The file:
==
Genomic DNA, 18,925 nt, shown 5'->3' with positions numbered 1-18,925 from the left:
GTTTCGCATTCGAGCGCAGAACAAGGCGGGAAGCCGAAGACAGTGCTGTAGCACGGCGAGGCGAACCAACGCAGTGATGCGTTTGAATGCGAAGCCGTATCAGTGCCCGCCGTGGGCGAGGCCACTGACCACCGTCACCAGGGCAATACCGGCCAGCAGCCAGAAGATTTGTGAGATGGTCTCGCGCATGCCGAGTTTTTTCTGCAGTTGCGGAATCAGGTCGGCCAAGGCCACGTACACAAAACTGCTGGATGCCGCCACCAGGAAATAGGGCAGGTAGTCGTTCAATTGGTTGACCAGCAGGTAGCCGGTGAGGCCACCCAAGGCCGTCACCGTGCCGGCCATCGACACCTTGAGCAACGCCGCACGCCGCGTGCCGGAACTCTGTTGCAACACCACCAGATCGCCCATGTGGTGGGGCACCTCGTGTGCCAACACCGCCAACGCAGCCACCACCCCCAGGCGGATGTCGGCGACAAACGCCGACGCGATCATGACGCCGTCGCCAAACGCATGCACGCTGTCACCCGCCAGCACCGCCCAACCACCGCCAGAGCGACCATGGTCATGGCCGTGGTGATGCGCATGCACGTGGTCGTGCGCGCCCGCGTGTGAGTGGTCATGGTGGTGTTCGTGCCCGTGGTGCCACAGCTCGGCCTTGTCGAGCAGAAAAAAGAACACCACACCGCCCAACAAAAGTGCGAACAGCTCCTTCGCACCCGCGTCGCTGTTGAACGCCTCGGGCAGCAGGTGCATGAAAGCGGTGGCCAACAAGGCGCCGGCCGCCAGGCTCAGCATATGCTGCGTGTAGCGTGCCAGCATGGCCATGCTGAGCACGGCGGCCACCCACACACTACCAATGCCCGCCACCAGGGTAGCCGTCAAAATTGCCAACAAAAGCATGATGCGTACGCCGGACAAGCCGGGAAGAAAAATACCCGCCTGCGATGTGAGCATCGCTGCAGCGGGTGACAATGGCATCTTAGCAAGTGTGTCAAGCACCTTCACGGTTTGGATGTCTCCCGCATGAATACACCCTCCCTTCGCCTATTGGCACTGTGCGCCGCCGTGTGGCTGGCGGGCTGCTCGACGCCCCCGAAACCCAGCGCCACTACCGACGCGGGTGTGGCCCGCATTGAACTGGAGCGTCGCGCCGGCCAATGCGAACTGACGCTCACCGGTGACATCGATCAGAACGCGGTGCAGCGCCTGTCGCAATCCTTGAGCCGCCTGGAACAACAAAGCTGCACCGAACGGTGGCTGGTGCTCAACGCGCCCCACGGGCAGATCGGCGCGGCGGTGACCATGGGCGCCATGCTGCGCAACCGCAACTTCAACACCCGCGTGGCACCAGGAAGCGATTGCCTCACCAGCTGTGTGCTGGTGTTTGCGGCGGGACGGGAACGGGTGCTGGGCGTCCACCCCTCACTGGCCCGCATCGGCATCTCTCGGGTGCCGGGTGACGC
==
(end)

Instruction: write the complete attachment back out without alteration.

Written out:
Genomic DNA, 18,925 nt, shown 5'->3' with positions numbered 1-18,925 from the left:
GTTTCGCATTCGAGCGCAGAACAAGGCGGGAAGCCGAAGACAGTGCTGTAGCACGGCGAGGCGAACCAACGCAGTGATGCGTTTGAATGCGAAGCCGTATCAGTGCCCGCCGTGGGCGAGGCCACTGACCACCGTCACCAGGGCAATACCGGCCAGCAGCCAGAAGATTTGTGAGATGGTCTCGCGCATGCCGAGTTTTTTCTGCAGTTGCGGAATCAGGTCGGCCAAGGCCACGTACACAAAACTGCTGGATGCCGCCACCAGGAAATAGGGCAGGTAGTCGTTCAATTGGTTGACCAGCAGGTAGCCGGTGAGGCCACCCAAGGCCGTCACCGTGCCGGCCATCGACACCTTGAGCAACGCCGCACGCCGCGTGCCGGAACTCTGTTGCAACACCACCAGATCGCCCATGTGGTGGGGCACCTCGTGTGCCAACACCGCCAACGCAGCCACCACCCCCAGGCGGATGTCGGCGACAAACGCCGACGCGATCATGACGCCGTCGCCAAACGCATGCACGCTGTCACCCGCCAGCACCGCCCAACCACCGCCAGAGCGACCATGGTCATGGCCGTGGTGATGCGCATGCACGTGGTCGTGCGCGCCCGCGTGTGAGTGGTCATGGTGGTGTTCGTGCCCGTGGTGCCACAGCTCGGCCTTGTCGAGCAGAAAAAAGAACACCACACCGCCCAACAAAAGTGCGAACAGCTCCTTCGCACCCGCGTCGCTGTTGAACGCCTCGGGCAGCAGGTGCATGAAAGCGGTGGCCAACAAGGCGCCGGCCGCCAGGCTCAGCATATGCTGCGTGTAGCGTGCCAGCATGGCCATGCTGAGCACGGCGGCCACCCACACACTACCAATGCCCGCCACCAGGGTAGCCGTCAAAATTGCCAACAAAAGCATGATGCGTACGCCGGACAAGCCGGGAAGAAAAATACCCGCCTGCGATGTGAGCATCGCTGCAGCGGGTGACAATGGCATCTTAGCAAGTGTGTCAAGCACCTTCACGGTTTGGATGTCTCCCGCATGAATACACCCTCCCTTCGCCTATTGGCACTGTGCGCCGCCGTGTGGCTGGCGGGCTGCTCGACGCCCCCGAAACCCAGCGCCACTACCGACGCGGGTGTGGCCCGCATTGAACTGGAGCGTCGCGCCGGCCAATGCGAACTGACGCTCACCGGTGACATCGATCAGAACGCGGTGCAGCGCCTGTCGCAATCCTTGAGCCGCCTGGAACAACAAAGCTGCACCGAACGGTGGCTGGTGCTCAACGCGCCCCACGGGCAGATCGGCGCGGCGGTGACCATGGGCGCCATGCTGCGCAACCGCAACTTCAACACCCGCGTGGCACCAGGAAGCGATTGCCTCACCAGCTGTGTGCTGGTGTTTGCGGCGGGACGGGAACGGGTGCTGGGCGTCCACCCCTCACTGGCCCGCATCGGCATCTCTCGGGTGCCGGGTGACGC